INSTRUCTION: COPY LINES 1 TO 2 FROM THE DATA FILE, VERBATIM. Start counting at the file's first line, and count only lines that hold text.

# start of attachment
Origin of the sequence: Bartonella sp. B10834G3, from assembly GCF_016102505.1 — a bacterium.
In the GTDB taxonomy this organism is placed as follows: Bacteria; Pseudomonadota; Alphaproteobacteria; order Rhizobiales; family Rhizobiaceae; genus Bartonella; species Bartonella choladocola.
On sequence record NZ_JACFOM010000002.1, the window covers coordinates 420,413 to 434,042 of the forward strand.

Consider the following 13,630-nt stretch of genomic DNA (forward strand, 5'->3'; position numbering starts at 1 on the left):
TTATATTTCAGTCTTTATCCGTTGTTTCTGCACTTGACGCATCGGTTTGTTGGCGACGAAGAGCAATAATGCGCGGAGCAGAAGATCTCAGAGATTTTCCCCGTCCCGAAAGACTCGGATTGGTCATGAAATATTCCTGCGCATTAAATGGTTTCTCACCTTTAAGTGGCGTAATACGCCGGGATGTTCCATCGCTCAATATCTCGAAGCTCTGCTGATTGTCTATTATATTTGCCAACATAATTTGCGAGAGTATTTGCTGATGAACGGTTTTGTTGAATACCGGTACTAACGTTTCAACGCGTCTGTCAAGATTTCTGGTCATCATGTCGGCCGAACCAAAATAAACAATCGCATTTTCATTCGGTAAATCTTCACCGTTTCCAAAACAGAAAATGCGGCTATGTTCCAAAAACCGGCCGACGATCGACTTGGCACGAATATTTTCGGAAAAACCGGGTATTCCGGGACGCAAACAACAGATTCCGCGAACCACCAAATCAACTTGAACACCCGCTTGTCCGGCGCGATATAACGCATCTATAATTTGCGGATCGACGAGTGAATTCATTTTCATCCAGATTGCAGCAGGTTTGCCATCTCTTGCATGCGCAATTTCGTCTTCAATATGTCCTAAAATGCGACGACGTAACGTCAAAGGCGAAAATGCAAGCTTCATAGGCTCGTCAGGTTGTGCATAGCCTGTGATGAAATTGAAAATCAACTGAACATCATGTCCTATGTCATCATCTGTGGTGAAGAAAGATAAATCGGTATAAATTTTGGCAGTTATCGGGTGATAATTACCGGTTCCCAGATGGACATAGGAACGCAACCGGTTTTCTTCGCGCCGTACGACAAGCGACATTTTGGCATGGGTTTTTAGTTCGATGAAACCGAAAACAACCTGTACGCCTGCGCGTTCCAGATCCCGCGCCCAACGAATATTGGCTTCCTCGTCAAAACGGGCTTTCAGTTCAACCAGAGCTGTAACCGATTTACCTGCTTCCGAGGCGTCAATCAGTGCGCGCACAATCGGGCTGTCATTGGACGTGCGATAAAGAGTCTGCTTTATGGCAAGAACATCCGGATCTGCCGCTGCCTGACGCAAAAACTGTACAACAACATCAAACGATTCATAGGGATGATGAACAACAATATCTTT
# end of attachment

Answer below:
Origin of the sequence: Bartonella sp. B10834G3, from assembly GCF_016102505.1 — a bacterium.
In the GTDB taxonomy this organism is placed as follows: Bacteria; Pseudomonadota; Alphaproteobacteria; order Rhizobiales; family Rhizobiaceae; genus Bartonella; species Bartonella choladocola.